According to Ioffe, Moon, Connolly and Friedman (1998, p.11852), subset of obese humans have considerably lower levels of leptin plasma. The findings imply that abnormal regulation of the gene in the adipose tissue could be the main cause of pathogenesis in obesity. Ioffe et al (1998, p.11852) carried out an experiment to test the propensity that decrease in the production of leptin could impact the body's metabolism thus cause obesity. They performed their experiment by mating animal models that carried lowly expressed adipocyte specific aP2-human leptin transgene with mice that did not express any leptin gene. The leptin treatment of the mice that never expressed leptin resulted to a marked reduction in weight which resembled the results obtained after wild-type mice treatment. Usually, a subset of obese individuals expresses relatively low levels of leptin in plasma. The decreased rates of leptin production among obese individuals by the adipocytes have been implicated for the cause of obesity (Ioffe et al, 1998, p.11854). Mutations in the leptin gene or the leptin receptor gene have been found to cause increased appetite, overeating, massive weight gain, impaired thermoregulation, insulin resistance and diabetes, immune dysfunction, sexual maturation failures and a number of neuroendocrine derangements in both human subjects and rats (Ahima, 2002, p.196).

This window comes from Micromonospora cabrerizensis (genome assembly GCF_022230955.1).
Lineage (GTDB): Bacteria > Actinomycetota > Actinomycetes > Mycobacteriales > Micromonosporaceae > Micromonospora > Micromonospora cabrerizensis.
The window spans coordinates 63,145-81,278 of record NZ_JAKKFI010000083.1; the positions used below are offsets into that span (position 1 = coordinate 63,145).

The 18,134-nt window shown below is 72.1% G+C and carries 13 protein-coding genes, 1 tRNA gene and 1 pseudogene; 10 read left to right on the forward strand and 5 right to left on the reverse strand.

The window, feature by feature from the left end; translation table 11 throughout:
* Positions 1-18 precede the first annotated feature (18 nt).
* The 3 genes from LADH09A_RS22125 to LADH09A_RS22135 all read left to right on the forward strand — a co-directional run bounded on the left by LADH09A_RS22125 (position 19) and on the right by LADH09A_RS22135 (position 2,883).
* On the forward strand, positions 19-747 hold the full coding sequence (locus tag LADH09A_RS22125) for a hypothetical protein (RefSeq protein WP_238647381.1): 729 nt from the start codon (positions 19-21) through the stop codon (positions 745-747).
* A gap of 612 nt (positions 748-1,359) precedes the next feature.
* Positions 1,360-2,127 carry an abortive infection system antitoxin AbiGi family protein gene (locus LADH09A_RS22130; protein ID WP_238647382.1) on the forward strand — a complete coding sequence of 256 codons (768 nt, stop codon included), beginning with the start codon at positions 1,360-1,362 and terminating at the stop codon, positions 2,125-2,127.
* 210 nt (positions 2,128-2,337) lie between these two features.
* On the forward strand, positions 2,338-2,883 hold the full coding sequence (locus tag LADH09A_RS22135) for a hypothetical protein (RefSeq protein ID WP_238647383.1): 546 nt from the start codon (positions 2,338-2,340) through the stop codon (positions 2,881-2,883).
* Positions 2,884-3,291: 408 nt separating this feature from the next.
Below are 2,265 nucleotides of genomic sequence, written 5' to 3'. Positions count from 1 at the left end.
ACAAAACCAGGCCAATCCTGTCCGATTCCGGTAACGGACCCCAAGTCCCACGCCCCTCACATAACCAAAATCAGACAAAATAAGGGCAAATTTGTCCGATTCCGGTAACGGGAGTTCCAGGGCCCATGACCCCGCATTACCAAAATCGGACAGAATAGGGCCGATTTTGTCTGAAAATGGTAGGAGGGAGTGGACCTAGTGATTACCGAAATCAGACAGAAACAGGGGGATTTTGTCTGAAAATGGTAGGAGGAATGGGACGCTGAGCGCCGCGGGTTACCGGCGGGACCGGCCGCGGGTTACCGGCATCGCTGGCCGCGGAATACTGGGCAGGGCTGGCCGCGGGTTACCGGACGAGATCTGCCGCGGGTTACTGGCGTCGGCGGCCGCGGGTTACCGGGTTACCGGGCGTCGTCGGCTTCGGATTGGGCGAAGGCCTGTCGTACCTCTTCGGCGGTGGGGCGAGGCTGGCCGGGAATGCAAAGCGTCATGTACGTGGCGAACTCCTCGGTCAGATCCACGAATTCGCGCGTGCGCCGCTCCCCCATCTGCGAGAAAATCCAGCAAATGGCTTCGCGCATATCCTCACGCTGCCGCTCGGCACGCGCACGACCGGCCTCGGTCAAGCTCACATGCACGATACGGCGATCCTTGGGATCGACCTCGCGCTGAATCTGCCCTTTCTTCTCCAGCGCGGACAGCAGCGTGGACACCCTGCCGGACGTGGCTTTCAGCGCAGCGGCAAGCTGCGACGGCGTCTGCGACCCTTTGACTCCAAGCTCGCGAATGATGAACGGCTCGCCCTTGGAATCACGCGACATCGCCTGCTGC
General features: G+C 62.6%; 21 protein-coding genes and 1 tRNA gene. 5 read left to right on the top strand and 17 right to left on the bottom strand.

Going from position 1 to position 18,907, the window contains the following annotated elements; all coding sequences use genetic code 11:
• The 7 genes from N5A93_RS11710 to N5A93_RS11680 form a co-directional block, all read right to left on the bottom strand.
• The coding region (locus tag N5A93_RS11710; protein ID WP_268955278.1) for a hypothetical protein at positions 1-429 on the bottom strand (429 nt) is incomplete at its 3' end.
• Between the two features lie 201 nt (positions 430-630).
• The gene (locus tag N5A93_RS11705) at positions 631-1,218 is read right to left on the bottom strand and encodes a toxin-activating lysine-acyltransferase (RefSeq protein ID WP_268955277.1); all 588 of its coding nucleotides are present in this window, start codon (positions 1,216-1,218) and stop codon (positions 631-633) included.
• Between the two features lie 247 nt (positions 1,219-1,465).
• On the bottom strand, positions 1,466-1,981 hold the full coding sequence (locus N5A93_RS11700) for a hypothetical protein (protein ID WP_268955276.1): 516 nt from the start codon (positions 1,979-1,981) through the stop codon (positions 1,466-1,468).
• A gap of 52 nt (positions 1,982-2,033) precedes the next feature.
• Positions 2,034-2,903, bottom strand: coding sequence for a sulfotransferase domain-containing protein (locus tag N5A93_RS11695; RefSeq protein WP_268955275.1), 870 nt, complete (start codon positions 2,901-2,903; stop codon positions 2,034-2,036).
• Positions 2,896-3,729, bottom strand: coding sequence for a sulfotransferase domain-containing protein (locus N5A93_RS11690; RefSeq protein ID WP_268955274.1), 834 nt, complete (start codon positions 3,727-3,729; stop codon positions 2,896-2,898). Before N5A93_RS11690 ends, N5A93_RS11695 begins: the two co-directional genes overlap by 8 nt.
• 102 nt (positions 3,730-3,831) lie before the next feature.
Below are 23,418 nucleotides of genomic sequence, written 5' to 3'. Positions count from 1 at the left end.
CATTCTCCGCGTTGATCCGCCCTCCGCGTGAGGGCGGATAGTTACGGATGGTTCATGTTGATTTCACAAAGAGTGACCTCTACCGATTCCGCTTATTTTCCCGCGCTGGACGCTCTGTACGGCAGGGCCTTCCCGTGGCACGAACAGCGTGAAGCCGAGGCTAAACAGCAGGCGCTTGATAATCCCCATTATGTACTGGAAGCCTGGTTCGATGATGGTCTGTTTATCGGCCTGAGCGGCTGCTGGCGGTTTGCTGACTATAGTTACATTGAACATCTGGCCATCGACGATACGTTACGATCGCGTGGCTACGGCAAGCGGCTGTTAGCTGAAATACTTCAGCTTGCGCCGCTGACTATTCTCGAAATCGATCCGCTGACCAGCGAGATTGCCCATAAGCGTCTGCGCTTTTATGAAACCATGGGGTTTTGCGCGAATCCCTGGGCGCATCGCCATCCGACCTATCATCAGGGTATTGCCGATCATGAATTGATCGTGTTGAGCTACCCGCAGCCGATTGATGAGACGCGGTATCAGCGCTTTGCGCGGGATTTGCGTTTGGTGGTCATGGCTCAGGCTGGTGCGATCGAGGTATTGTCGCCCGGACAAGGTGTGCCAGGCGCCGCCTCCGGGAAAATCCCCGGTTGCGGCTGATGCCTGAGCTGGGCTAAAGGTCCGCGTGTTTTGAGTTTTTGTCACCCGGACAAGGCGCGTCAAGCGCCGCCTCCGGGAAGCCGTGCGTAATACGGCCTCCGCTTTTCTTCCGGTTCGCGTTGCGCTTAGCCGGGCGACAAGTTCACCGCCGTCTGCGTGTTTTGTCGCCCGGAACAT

Melanocortin-4 receptor gene (MC4R)